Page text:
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Home / DVD Review: Eat My Dust (Supercharged Edition)
It's not the best movie of its kind but you won't need it to be.

DVD Review: Eat My Dust (Supercharged Edition)

Written by Puño Estupendo

If you say "Roger Corman" to someone, it seems like they are either completely "in the know" or are happily ignorant of what that name means. I'm not ashamed in the least to say that I love what that man's done, but don't necessarily love all of the movies he's brought into the world. So when I see a DVD with the "Roger Corman" banner on the box art, there's a pretty fair chance that I'm going to check it out at some point.

Eat My Dust is a nice little slice out of time from the 1970s involving stock cars, beer drinking, short shorts, and Ron Howard. Released in 1976 and directed by Charles B. Griffith, it focuses more on fast driving and "good ol' boy" humor than it does on plot or character development. Everything you need to know is all given to you in record time: within the first 15 minutes or so.

Hoover Niebold sneaks his friends into the local stock car races for some semi-rowdy fun and teenage carrying-on. Ron Howard is outgoing and confident in the role, generally likable right away. Hoover's supposed to be quite the character even though his only claims to infamy are a Civil War-styled hat, a jacket with a bunch of racing patches, and "more speeding tickets than anyone else in the county." That would be Puckerbush County to be exact, where Hoover's biggest problems seem to be his father the sheriff and his lack of a blond girlfriend in hot pants. He gets a quick chance to rectify the second problem, but it's going to be hell on the first one.

The blond in hot pants is a little out of Hoover's league wants to go for a fast ride, but Hoover's truck can't give it to her.  However, she sees one that will do just right. Big Bubba Jones has his winning stock car within pointing distance and she seals the movie's plot by aiming her finger at it and saying, "I want a ride in that car." Hoover obviously has it bad for her so it doesn't take long for him to be peeling out of there with hot pants riding shotgun and his friends in the back of Big Bubba's (now stolen) pride and joy. This all takes place by the 17-minute mark. From then on it's chase, chase, chase, with Hoover's dad trying to get all of the parents in check and putting a stop to this situation.

There's a huge group of secondary characters in use here. You've got the bumbling police force, the "good ol' boy" car racers, the parents of Hoover's friends, and some miscellaneous one- or two-line jokesters. I knew I was going to like this cast when I saw Clint Howard show up as one of Hoover's buds, but what sealed the deal for '70s fun was when Dave Madden (Reuben Kincaid from The Partridge Family) comes on screen as Big Bubba Jones.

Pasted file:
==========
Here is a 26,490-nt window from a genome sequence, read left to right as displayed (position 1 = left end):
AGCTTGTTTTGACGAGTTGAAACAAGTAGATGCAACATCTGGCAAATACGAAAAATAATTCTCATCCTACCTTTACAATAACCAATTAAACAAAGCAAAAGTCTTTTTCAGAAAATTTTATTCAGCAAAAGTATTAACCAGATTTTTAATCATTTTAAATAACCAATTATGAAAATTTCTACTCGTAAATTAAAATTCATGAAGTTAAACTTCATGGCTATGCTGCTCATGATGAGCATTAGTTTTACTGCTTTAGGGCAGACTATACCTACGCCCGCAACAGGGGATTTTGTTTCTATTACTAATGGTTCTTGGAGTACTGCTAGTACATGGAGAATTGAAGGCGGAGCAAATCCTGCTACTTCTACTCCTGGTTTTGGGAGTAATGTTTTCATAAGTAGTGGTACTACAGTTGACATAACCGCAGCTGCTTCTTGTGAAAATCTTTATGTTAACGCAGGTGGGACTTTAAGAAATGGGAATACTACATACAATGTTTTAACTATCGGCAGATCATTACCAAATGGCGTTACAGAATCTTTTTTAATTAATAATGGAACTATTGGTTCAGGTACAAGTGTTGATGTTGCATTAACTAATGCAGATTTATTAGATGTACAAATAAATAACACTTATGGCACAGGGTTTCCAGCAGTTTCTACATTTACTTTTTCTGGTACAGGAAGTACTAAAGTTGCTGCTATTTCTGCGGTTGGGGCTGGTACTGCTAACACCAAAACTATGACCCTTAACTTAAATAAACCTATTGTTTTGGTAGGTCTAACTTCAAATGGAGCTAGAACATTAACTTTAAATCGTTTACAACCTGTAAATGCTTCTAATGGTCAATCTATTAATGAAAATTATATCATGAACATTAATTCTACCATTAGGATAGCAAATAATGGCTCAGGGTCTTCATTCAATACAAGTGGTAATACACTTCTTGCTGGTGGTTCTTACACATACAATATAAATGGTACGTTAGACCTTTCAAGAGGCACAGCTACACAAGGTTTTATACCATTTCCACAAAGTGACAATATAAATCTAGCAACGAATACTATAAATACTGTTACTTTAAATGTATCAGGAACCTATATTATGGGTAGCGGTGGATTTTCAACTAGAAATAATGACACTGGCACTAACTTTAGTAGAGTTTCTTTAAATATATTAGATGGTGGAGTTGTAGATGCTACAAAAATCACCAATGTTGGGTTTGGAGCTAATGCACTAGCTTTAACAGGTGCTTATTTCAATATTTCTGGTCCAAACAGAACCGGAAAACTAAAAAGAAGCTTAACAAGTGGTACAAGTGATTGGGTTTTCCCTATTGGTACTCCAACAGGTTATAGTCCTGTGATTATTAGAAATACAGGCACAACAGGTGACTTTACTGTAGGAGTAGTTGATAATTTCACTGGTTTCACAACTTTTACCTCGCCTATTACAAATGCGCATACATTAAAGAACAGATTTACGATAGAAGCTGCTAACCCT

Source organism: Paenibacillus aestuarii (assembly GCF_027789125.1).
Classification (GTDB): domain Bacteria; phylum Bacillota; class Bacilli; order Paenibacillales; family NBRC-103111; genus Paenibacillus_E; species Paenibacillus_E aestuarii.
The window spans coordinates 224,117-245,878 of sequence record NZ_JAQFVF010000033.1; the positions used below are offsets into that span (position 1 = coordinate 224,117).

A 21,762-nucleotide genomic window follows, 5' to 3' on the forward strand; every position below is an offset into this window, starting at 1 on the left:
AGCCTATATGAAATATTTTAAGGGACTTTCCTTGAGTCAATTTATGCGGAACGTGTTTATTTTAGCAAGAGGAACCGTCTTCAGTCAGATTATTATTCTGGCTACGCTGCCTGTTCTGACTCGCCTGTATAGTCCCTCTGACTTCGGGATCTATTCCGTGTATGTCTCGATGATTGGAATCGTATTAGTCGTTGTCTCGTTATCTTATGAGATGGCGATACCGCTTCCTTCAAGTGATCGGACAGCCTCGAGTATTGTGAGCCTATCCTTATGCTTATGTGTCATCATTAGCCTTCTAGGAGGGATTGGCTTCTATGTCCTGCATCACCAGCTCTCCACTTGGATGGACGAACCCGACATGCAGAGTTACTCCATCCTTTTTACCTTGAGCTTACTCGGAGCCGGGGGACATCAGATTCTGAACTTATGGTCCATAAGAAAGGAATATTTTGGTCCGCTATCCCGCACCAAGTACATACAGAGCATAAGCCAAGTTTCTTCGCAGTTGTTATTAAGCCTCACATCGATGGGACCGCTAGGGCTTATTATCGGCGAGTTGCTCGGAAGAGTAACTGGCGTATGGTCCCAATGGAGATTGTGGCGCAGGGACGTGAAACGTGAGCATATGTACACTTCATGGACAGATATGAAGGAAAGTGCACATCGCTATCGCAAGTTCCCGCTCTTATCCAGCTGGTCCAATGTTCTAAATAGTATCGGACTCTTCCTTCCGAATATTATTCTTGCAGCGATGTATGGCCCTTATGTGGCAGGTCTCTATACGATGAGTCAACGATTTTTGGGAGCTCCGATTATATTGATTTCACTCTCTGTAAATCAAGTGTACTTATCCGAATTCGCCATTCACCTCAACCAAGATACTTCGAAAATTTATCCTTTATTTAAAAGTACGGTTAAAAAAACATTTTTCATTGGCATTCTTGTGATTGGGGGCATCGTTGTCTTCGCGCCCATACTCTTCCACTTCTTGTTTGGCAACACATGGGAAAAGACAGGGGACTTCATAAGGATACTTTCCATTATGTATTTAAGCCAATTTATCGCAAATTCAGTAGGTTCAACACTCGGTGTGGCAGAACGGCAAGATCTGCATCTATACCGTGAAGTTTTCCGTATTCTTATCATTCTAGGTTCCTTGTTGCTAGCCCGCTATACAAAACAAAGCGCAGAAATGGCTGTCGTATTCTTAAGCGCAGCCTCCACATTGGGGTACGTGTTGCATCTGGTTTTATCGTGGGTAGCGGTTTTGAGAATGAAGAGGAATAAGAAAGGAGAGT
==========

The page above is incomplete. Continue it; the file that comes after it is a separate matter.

Now, admittedly so, I understand that's not much of a plot but that's not what you watch these movies for in the first place. What there is to be enjoyed from watching Eat My Dust is the joy of a time and place with movies that just couldn't happen now. This flick has every cliché in the book and you love it for it. Cars driving through buildings, fruit baskets and crates that are stacked in the street for no apparent reason, everyone has a beer in their hand while they're behind the wheel, and there's no such thing as sexism. You know the drill.  You've seen this kind of action played out a gazillion times and yet it's fun here.

For the Corman fans out there, you get some nice little asides. Director Griffith wrote Death Race 2000, which was directed by Paul Bartel, who makes a minor appearance as one of the kid's dad. Griffith also wrote the 1959 classic A Bucket Of Blood, which turns out to be a tavern of some sort in Puckerbush.

This is the kind of movie that should always be playing on some cable station on a Saturday or Sunday afternoon. It's not the best movie of its kind but you won't need it to be. Just lie on the couch and smile; it's that kind of movie.

About Gordon S. Miller

Gordon S. Miller is the artist formerly known as El Bicho, the nom de plume he used when he first began reviewing movies online for The Masked Movie Snobs in 2003. Before the year was out, he became that site's publisher. Over the years, he has also contributed to a number of other sites as a writer and editor, such as FilmRadar, Film School Rejects, High Def Digest, and Blogcritics. He is the Publisher of Cinema Sentries. Some of his random thoughts can be found at twitter.com/ElBicho_CS

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